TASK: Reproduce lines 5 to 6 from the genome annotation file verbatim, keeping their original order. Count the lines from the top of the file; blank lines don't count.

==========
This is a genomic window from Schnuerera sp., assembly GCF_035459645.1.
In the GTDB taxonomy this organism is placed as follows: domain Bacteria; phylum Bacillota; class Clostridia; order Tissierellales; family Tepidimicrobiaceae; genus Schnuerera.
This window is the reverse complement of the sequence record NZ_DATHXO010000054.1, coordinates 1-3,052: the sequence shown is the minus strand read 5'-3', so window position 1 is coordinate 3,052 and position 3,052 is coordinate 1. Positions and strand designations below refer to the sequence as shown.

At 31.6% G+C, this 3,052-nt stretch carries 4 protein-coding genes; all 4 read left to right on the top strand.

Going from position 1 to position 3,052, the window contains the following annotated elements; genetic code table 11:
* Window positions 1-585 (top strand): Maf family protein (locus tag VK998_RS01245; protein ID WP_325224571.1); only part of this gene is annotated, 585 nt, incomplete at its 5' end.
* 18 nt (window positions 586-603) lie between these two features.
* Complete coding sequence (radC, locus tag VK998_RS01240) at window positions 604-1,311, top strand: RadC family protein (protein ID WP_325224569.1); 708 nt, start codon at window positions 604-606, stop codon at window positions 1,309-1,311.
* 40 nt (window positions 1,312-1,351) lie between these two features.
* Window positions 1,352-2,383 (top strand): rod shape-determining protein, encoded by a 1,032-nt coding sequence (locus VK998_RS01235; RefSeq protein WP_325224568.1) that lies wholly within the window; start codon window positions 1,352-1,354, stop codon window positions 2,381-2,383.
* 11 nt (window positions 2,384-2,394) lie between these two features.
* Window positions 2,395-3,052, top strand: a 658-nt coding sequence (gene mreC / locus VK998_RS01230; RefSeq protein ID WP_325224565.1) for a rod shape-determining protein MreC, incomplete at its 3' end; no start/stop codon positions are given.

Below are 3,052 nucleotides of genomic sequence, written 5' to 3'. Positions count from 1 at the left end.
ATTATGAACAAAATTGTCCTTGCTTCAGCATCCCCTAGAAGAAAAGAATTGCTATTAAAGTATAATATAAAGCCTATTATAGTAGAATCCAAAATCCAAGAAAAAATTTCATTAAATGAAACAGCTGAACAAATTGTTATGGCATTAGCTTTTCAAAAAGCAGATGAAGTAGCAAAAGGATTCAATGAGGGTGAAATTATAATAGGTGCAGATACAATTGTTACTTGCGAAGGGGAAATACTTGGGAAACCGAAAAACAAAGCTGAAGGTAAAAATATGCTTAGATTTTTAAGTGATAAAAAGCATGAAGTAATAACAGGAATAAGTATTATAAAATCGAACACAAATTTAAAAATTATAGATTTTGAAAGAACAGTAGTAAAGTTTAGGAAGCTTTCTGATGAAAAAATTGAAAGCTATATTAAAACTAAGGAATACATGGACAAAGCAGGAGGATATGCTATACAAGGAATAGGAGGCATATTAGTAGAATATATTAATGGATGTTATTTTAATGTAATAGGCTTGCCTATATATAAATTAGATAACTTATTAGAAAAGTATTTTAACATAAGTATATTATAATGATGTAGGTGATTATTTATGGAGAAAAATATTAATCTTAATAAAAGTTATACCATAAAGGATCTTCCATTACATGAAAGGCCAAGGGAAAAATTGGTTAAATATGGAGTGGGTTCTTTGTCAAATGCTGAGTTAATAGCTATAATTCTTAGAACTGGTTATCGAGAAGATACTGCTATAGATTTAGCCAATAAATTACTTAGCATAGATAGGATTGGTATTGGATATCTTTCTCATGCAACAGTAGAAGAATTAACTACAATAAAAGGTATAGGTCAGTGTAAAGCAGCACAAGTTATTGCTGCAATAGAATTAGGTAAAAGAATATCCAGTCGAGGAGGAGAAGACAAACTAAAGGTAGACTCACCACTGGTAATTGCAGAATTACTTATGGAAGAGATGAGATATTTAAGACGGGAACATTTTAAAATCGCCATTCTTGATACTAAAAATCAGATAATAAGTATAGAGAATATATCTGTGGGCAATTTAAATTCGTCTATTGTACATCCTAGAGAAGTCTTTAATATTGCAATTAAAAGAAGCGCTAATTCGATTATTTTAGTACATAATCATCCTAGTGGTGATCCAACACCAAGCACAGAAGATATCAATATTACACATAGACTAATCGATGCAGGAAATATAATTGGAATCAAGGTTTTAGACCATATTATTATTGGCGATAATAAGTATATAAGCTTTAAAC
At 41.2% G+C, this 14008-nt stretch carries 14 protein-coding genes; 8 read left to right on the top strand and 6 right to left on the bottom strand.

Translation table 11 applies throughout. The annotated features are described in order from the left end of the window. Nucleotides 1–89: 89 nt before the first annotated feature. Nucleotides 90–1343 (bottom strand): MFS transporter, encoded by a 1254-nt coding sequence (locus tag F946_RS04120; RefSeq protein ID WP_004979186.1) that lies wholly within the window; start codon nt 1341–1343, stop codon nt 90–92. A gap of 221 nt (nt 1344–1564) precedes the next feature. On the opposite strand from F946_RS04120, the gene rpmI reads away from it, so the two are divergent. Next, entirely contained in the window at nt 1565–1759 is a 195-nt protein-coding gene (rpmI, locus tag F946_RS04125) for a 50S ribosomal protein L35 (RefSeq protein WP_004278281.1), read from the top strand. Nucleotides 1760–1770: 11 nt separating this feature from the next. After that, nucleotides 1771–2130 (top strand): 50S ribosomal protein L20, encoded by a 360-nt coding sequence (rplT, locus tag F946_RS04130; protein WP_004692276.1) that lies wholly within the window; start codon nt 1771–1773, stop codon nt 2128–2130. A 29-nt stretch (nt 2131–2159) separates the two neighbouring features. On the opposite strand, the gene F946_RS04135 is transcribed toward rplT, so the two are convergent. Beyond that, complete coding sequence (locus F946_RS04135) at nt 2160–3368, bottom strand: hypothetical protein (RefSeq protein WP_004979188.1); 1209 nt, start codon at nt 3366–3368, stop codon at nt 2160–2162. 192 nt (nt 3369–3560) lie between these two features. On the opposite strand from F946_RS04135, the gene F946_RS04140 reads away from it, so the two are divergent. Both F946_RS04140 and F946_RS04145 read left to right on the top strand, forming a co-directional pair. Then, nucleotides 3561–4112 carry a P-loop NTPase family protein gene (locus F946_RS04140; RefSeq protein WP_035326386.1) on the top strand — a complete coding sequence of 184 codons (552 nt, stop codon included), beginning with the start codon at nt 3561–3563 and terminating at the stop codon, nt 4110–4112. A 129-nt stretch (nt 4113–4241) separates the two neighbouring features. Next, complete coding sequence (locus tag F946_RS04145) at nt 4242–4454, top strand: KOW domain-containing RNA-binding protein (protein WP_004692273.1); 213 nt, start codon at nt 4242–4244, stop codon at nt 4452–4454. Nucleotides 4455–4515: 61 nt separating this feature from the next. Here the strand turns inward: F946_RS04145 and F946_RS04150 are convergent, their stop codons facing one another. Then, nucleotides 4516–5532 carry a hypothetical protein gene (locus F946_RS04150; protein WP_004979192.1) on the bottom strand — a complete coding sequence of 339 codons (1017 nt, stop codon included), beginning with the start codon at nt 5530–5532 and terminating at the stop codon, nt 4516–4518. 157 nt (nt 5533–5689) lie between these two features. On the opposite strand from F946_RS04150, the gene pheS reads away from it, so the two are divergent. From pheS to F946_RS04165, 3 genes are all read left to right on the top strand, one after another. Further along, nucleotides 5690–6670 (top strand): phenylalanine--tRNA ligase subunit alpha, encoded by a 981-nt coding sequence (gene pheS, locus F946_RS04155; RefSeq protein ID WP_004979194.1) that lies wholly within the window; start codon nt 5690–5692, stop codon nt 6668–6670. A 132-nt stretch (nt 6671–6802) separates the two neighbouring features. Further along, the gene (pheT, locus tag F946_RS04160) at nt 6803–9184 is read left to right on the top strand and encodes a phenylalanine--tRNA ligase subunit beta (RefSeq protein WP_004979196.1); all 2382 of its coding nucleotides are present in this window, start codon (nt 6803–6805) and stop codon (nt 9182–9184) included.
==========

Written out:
Going from position 1 to position 3,052, the window contains the following annotated elements; genetic code table 11:
* Window positions 1-585 (top strand): Maf family protein (locus tag VK998_RS01245; protein ID WP_325224571.1); only part of this gene is annotated, 585 nt, incomplete at its 5' end.